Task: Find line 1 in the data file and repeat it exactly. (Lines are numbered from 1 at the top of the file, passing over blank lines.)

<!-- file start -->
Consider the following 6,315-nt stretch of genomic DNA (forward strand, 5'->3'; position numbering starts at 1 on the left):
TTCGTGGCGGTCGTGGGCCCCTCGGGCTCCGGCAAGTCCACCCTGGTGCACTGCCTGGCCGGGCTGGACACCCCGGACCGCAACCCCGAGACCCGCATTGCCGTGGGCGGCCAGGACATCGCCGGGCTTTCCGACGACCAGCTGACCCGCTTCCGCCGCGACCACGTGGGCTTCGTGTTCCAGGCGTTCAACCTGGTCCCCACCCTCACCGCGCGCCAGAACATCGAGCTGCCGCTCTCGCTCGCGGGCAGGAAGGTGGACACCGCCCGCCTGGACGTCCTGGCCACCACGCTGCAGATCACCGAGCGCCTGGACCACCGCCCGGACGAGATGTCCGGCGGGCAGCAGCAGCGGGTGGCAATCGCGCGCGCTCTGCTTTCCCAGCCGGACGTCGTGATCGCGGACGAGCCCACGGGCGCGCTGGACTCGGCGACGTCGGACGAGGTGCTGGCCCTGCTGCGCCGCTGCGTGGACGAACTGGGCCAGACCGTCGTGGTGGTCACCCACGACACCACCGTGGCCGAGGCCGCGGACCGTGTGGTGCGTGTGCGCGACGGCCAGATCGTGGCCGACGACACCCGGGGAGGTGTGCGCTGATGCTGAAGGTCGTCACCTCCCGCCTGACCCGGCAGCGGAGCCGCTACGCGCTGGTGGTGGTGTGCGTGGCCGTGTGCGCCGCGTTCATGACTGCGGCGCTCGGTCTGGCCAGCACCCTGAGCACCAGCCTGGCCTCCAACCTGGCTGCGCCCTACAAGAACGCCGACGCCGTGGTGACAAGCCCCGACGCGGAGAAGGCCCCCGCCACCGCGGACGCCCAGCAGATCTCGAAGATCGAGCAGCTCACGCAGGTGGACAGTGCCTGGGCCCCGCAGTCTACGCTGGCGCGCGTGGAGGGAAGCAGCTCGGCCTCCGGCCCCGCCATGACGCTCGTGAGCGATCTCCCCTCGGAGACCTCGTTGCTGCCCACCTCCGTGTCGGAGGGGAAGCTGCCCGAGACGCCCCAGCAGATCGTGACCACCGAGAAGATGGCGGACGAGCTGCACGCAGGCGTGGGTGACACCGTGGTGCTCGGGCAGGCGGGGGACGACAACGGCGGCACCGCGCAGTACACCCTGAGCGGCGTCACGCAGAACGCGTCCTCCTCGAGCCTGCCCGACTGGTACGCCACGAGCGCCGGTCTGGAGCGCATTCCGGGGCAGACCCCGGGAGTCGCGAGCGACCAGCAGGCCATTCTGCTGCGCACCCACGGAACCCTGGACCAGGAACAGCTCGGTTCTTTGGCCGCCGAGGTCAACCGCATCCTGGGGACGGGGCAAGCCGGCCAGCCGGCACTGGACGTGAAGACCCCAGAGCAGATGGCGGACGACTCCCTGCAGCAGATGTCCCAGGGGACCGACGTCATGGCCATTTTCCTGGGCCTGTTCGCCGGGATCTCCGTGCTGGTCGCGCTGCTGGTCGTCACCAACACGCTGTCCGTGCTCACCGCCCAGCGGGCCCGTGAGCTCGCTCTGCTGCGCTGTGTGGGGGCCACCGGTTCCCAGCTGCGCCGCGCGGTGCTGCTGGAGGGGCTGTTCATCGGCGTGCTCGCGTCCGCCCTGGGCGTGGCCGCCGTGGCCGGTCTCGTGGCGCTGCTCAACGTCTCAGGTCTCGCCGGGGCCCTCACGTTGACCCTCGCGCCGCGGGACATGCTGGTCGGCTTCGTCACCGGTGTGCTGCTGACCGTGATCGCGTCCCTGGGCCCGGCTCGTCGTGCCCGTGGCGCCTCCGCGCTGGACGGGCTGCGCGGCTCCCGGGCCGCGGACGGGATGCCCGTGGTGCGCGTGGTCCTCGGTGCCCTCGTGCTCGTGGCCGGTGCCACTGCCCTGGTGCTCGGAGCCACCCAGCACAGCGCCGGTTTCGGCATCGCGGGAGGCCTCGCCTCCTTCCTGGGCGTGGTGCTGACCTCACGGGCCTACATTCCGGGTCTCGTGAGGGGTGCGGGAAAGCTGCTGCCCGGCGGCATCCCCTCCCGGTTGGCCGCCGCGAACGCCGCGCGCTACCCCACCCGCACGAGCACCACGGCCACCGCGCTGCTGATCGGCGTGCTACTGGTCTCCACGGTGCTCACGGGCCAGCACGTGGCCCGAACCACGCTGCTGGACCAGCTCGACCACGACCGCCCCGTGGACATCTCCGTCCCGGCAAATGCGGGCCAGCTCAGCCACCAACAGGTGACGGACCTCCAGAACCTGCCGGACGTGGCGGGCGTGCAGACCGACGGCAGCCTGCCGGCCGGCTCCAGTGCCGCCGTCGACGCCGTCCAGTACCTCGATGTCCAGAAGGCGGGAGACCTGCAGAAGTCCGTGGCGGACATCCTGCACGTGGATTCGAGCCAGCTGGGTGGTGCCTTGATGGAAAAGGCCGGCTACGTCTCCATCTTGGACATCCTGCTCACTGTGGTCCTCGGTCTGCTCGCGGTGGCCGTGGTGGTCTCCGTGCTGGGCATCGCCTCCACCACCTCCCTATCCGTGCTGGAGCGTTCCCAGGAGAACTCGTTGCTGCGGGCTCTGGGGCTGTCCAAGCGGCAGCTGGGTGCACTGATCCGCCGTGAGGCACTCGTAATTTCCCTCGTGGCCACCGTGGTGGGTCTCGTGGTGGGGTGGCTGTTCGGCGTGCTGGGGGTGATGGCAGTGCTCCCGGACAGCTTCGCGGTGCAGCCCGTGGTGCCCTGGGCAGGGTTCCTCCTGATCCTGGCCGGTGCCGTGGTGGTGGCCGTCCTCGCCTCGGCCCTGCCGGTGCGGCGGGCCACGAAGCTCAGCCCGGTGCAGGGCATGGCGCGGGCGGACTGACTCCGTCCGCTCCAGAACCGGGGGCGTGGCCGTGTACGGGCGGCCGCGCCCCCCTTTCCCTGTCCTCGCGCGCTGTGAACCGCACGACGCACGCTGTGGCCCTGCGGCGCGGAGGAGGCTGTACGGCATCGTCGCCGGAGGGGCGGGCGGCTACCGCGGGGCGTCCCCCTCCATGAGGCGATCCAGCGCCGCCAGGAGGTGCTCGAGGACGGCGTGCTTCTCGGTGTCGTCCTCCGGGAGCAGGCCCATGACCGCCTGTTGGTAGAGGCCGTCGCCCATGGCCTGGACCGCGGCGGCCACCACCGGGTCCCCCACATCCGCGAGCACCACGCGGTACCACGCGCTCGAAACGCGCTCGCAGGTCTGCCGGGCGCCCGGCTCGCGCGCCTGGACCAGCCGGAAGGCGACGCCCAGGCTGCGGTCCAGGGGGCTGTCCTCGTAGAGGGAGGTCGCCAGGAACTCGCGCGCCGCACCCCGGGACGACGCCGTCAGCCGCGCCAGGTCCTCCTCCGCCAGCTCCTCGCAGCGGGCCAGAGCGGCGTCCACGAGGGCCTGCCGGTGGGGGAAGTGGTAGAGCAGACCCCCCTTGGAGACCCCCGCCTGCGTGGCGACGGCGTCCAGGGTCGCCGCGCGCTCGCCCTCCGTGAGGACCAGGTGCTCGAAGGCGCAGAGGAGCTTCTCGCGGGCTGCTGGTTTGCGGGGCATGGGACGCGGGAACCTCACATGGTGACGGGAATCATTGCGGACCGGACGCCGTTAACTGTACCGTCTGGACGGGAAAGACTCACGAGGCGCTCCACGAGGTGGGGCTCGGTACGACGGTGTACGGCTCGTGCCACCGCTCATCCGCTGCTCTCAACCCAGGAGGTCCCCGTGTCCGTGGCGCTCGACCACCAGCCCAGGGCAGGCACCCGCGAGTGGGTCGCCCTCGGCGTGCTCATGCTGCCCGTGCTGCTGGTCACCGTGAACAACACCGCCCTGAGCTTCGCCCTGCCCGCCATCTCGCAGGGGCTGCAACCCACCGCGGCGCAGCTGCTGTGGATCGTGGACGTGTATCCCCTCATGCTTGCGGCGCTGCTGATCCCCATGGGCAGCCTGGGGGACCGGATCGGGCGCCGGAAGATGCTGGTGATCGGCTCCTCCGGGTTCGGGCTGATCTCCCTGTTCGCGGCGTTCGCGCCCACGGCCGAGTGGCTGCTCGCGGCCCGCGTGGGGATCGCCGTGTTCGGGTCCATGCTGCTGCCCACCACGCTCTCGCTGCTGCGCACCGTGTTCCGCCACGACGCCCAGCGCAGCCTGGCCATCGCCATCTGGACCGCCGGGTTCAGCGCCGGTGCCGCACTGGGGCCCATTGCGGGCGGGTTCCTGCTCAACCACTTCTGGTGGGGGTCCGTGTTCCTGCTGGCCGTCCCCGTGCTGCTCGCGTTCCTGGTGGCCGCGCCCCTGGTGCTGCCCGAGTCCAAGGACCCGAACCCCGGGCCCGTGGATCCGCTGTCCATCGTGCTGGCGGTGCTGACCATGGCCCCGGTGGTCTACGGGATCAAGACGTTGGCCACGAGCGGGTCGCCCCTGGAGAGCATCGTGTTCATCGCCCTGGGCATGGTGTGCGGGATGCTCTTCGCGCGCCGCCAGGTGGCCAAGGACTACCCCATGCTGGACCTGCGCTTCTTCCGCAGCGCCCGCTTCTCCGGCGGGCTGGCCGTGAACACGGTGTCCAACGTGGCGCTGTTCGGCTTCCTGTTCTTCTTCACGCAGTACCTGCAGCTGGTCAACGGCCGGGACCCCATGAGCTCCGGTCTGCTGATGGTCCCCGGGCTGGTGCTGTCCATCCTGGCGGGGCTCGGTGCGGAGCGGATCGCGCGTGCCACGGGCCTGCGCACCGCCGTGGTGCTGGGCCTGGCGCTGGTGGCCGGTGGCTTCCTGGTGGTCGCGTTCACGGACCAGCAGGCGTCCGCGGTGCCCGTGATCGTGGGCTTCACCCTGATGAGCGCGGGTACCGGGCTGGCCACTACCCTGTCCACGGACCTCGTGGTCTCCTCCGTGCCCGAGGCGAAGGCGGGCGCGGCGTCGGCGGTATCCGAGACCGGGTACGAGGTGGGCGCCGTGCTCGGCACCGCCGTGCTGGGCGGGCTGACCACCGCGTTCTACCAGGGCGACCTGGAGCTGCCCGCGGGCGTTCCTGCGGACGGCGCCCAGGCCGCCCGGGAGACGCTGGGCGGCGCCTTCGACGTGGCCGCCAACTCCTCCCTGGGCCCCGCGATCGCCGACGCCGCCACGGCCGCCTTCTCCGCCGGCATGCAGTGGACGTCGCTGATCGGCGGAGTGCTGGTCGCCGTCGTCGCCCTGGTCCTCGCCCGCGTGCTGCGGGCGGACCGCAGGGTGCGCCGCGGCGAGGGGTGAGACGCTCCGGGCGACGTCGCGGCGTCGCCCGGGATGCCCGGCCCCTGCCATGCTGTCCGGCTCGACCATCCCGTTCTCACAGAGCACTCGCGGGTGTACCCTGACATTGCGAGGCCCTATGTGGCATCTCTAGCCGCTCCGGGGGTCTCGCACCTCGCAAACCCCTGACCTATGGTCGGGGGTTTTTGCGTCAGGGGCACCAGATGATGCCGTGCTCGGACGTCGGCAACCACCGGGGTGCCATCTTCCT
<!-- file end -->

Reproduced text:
Consider the following 6,315-nt stretch of genomic DNA (forward strand, 5'->3'; position numbering starts at 1 on the left):